A Communicator Reprise: September 2011
At one of our Friday breakfast meetings a conversation came up about how some of us have such a high noise level, a great many signals are lost in that noise. Depending on the frequency or band you listen to, some are experiencing 20db above S9 as their noise floor.... Me? I have to deal with a S7 to S9 noise floor on 80 metres, and a S3-S5 on other bands.
When I started looking into this topic, I was overwhelmed by the books, articles and white papers on the subject. There is a lot of information on both EMI [Electromagnetic Interference] and RFI [Radio Frequency Interference]. A new term has come into popular use which seems to mix the two into EMC [ElectroMagnetic Compatibility] which is the characteristic of any or all electronic devices to either not emit unwanted signals, and/or not be influenced or interfered with by other devices.
In Ham speak, we can simplify these terms by stating that RFI is interference caused by YOUR station equipment getting into other devices, from TVs, to electronic organs, to your touch controlled paper shredder. EMI is interference FROM other electronic devices which cause your receiver noise floor to rise. OK, not entirely technically correct, but it serves my purpose here, we can debate later.
As our lives become filled with technology, the likelihood of electronic interference increases. Every lamp dimmer, garage-door opener or other new technical “toy” contributes to the electrical noise around us. Many of these devices also “listen” to that growing noise and may react unpredictably to their electronic neighbours. Whether it’s called EMI, RFI or TVI [Television Interference], unwanted interaction between intentional and unintentional receivers and transmitters has stimulated vigorous growth in the field of electromagnetic compatibility (EMC).
The scope of EMC includes all the ways in which electronic devices interact with each other and their environment. The primary aspect of EMC that concerns amateurs is interference to or from Amateur Radio communications. Sooner or later, nearly every Amateur Radio operator will have a problem with interference, but temper your dismay. Most cases of interference can be cured!
Since this is a huge subject to deal with, I will cover only the topic of reducing EMI INTO your receiver. In other words, what can you do to reduce [notice I didn’t say “eliminate”] that S9 noise floor so you can hear the QRP or DX stations… or anyone for that matter.
All cases of EMI involve a source of electromagnetic energy, a device that responds to this electromagnetic energy (victim) and a transmission path that allows energy to flow from the source to the victim. Sources include radio transmitters, receiver local oscillators, computing devices, electrical noise, lightning and other natural sources. There are three ways that EMI can travel from the source to the victim: radiation, conduction and induction. Radiated EMI propagates by electromagnetic radiation from the source, through space to the victim. A conducted signal travels over wires connected to the source and the victim. Induction occurs when two circuits are magnetically (and in some cases, electrically) coupled. Most EMI occurs via conduction, or some combination of radiation and conduction. For example, a signal is radiated by the source and picked up by a conductor attached to the victim (or directly by the victim’s circuitry) and is then conducted into the victim. EMI from induction is rare.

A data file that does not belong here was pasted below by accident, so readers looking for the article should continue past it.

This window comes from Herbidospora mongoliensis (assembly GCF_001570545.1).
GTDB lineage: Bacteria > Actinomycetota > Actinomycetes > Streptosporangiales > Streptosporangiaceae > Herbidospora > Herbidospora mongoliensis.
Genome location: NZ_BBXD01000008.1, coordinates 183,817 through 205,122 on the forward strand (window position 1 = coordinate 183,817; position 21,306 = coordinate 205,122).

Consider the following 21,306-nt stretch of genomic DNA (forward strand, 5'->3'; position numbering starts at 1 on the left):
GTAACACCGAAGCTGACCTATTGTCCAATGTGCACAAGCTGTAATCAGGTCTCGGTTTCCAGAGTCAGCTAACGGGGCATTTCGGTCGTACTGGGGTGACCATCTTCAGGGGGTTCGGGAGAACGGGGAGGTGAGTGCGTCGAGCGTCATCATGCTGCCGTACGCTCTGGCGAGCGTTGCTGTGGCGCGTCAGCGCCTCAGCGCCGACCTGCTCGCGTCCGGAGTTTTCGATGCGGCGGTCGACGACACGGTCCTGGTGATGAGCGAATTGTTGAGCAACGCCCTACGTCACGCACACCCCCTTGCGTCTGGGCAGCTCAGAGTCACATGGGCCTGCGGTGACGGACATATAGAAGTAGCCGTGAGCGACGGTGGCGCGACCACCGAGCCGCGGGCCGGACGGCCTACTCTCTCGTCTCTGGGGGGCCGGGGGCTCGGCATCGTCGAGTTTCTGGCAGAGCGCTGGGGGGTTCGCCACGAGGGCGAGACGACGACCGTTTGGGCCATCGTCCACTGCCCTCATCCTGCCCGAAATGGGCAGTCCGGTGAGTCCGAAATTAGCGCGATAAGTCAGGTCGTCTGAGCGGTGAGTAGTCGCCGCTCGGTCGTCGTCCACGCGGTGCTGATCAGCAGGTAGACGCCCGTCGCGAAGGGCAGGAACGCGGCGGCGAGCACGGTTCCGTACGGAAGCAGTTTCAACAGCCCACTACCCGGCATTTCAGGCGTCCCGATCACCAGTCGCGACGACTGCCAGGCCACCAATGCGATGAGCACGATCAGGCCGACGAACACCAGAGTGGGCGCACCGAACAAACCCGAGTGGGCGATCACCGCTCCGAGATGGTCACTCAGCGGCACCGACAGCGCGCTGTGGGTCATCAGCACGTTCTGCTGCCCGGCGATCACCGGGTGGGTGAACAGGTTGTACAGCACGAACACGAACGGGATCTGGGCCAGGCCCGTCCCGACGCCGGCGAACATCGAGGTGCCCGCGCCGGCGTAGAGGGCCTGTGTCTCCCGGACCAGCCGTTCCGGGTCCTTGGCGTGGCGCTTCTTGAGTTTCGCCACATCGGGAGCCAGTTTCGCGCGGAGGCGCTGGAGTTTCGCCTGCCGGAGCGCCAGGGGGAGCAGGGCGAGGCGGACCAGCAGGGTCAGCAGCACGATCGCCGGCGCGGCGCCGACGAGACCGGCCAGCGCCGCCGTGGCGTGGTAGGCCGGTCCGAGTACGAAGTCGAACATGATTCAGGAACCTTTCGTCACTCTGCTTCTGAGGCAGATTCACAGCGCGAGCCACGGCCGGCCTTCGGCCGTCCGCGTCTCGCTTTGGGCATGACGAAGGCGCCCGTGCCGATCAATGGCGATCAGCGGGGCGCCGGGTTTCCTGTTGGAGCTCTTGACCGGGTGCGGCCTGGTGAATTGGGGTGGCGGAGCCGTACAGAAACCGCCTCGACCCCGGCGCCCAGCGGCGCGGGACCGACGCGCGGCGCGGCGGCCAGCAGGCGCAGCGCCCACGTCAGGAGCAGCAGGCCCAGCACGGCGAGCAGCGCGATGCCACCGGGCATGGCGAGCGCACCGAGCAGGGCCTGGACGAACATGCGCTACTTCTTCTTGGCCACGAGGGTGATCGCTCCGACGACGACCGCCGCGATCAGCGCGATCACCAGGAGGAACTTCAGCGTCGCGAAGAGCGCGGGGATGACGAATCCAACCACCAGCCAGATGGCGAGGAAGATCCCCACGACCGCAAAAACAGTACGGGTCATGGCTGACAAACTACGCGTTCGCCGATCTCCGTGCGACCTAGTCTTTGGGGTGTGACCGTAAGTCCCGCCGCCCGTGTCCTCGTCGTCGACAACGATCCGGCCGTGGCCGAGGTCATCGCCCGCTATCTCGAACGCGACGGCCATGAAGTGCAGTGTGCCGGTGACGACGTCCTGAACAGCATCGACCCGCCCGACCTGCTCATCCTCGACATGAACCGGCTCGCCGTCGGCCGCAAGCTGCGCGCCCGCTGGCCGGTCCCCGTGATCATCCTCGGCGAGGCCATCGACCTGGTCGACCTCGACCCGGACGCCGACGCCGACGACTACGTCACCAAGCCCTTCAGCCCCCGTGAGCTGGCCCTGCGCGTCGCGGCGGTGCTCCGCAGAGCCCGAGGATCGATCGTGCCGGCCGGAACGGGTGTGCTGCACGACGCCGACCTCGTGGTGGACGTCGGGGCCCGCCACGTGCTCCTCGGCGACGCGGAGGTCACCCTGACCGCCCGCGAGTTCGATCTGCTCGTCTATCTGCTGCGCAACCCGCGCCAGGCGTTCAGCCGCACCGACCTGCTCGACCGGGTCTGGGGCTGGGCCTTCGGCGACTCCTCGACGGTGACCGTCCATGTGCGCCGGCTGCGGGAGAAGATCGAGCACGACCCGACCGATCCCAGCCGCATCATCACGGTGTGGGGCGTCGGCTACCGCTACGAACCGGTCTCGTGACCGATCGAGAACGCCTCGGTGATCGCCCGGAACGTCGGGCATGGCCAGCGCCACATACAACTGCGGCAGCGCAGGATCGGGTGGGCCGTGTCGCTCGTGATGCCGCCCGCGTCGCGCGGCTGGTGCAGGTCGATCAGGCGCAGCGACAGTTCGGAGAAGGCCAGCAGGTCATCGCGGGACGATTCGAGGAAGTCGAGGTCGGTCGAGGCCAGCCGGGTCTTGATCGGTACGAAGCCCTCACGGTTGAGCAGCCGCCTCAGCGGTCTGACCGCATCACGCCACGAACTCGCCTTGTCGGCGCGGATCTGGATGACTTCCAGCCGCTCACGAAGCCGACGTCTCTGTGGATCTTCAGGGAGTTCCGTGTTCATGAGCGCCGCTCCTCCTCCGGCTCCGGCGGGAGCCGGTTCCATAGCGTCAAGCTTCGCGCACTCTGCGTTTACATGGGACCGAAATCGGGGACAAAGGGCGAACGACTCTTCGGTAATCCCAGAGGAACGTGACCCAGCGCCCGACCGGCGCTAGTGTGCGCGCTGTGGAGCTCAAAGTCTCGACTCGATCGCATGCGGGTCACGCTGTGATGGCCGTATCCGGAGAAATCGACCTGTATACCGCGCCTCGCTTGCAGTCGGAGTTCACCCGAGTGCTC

Look Around — Aside from the brain, the eyes are a trouble shooter’s best tool. Look around. Installation defects contribute to many EMI problems. Look for loose connections, shield breaks in a cable-TV installation or corroded contacts in a telephone installation. Fix these first.
Problems that occur only on harmonics of the fundamental signal usually indicate the transmitter. Harmonics can also be generated in nearby semiconductors, such as an un-powered VHF receiver left connected to an antenna, or a corroded connection in a tower guy wire. Harmonics can also be generated in the front-end components of the TV or radio experiencing interference. Is the wiring connected to the victim equipment resonant on one or more amateur bands? If so, a common-mode choke placed at the middle of the wiring may be an easy cure.
These are only a few of the questions you might need to ask yourself. As we discover what devices cause EMI, let’s delve into types of EMI ‘noise.’ First, it is worth keeping a log of exactly when the EMI occurs as this can give a clue to the possible source. Tuning across the affected band or bands can also give some clues about the source of the interference which normally falls into one of the following categories:
Narrow band interference affects one or more spot frequencies in a band with little or no detectable interference in between these frequencies. On an SSB receiver, a true narrow band source would be heard as a tone, possibly rather rough but narrow enough to be reduced by means of a notch filter.
Broad Band with no peaks
If interference appears right across a band at about the same level with no peaks, it is classed as a broad band source.
Broad band with broad peaks
Some sources such as switch‐mode power supplies and digital electronics produce broad band emissions with regularly spaced broad peaks. The spacing between the peaks indicates the fundamental frequency. The peaks may not be well defined so it is best to note the frequencies of 11 regularly spaced peaks and divide the difference between the highest and lowest by 10.
Broad band with narrow peaks